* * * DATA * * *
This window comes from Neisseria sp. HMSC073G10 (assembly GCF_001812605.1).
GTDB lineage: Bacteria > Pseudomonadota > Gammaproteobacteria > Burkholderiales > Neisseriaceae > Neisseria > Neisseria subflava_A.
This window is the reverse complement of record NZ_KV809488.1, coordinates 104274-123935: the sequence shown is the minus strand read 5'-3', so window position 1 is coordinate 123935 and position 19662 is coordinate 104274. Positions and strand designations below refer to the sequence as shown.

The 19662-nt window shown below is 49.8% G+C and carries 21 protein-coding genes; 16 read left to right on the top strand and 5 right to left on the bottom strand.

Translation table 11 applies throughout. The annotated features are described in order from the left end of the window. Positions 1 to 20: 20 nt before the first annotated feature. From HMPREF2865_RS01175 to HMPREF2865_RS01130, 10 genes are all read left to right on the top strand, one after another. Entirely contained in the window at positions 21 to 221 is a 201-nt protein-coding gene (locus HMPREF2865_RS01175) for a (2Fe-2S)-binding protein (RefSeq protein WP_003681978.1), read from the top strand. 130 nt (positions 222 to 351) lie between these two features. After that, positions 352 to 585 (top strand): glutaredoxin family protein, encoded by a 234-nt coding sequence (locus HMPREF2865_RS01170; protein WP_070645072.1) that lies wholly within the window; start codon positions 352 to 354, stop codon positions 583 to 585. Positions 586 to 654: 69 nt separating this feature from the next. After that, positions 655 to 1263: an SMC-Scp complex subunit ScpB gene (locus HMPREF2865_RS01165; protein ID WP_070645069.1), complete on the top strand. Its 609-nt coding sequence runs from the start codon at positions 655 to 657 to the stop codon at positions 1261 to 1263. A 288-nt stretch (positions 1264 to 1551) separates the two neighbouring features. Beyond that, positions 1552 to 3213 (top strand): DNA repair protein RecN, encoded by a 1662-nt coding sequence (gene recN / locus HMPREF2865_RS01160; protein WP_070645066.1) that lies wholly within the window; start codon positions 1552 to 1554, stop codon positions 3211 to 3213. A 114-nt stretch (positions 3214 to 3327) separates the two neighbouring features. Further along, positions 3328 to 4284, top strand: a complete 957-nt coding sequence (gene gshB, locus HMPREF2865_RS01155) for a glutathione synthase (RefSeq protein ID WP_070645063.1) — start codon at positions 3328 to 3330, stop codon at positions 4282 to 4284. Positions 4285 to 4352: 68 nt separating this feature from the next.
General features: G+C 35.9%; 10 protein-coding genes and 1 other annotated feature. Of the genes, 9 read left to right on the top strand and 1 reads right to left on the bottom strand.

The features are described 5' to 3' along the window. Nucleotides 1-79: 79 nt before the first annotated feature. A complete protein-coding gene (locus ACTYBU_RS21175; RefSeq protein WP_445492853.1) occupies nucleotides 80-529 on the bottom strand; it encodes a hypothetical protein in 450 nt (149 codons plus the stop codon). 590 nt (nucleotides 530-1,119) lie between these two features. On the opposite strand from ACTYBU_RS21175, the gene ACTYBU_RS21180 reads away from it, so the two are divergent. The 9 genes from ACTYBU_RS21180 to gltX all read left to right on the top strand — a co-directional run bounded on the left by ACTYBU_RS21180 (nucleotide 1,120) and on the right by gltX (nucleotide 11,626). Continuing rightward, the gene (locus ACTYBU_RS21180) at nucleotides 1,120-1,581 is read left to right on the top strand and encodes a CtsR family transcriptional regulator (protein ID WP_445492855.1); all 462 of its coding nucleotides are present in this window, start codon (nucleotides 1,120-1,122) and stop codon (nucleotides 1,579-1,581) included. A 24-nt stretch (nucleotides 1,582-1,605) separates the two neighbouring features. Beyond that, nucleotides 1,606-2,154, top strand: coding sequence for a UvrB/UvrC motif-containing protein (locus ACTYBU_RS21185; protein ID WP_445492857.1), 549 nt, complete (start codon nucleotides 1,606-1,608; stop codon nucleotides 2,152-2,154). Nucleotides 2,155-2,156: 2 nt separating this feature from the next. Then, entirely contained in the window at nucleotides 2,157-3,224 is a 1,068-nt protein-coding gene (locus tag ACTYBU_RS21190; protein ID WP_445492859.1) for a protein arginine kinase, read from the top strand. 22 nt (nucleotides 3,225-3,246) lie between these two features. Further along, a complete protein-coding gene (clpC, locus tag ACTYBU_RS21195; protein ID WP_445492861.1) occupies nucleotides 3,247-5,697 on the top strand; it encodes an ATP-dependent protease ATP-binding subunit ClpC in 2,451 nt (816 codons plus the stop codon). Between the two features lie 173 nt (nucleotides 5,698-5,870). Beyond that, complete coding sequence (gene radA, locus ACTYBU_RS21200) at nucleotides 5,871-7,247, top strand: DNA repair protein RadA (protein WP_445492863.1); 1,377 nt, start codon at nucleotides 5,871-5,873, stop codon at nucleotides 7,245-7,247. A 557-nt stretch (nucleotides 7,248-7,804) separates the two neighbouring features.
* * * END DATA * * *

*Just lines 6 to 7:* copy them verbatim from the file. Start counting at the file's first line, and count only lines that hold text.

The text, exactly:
General features: G+C 35.9%; 10 protein-coding genes and 1 other annotated feature. Of the genes, 9 read left to right on the top strand and 1 reads right to left on the bottom strand.

The features are described 5' to 3' along the window. Nucleotides 1-79: 79 nt before the first annotated feature. A complete protein-coding gene (locus ACTYBU_RS21175; RefSeq protein WP_445492853.1) occupies nucleotides 80-529 on the bottom strand; it encodes a hypothetical protein in 450 nt (149 codons plus the stop codon). 590 nt (nucleotides 530-1,119) lie between these two features. On the opposite strand from ACTYBU_RS21175, the gene ACTYBU_RS21180 reads away from it, so the two are divergent. The 9 genes from ACTYBU_RS21180 to gltX all read left to right on the top strand — a co-directional run bounded on the left by ACTYBU_RS21180 (nucleotide 1,120) and on the right by gltX (nucleotide 11,626). Continuing rightward, the gene (locus ACTYBU_RS21180) at nucleotides 1,120-1,581 is read left to right on the top strand and encodes a CtsR family transcriptional regulator (protein ID WP_445492855.1); all 462 of its coding nucleotides are present in this window, start codon (nucleotides 1,120-1,122) and stop codon (nucleotides 1,579-1,581) included. A 24-nt stretch (nucleotides 1,582-1,605) separates the two neighbouring features. Beyond that, nucleotides 1,606-2,154, top strand: coding sequence for a UvrB/UvrC motif-containing protein (locus ACTYBU_RS21185; protein ID WP_445492857.1), 549 nt, complete (start codon nucleotides 1,606-1,608; stop codon nucleotides 2,152-2,154). Nucleotides 2,155-2,156: 2 nt separating this feature from the next. Then, entirely contained in the window at nucleotides 2,157-3,224 is a 1,068-nt protein-coding gene (locus tag ACTYBU_RS21190; protein ID WP_445492859.1) for a protein arginine kinase, read from the top strand. 22 nt (nucleotides 3,225-3,246) lie between these two features. Further along, a complete protein-coding gene (clpC, locus tag ACTYBU_RS21195; protein ID WP_445492861.1) occupies nucleotides 3,247-5,697 on the top strand; it encodes an ATP-dependent protease ATP-binding subunit ClpC in 2,451 nt (816 codons plus the stop codon). Between the two features lie 173 nt (nucleotides 5,698-5,870). Beyond that, complete coding sequence (gene radA, locus ACTYBU_RS21200) at nucleotides 5,871-7,247, top strand: DNA repair protein RadA (protein WP_445492863.1); 1,377 nt, start codon at nucleotides 5,871-5,873, stop codon at nucleotides 7,245-7,247. A 557-nt stretch (nucleotides 7,248-7,804) separates the two neighbouring features.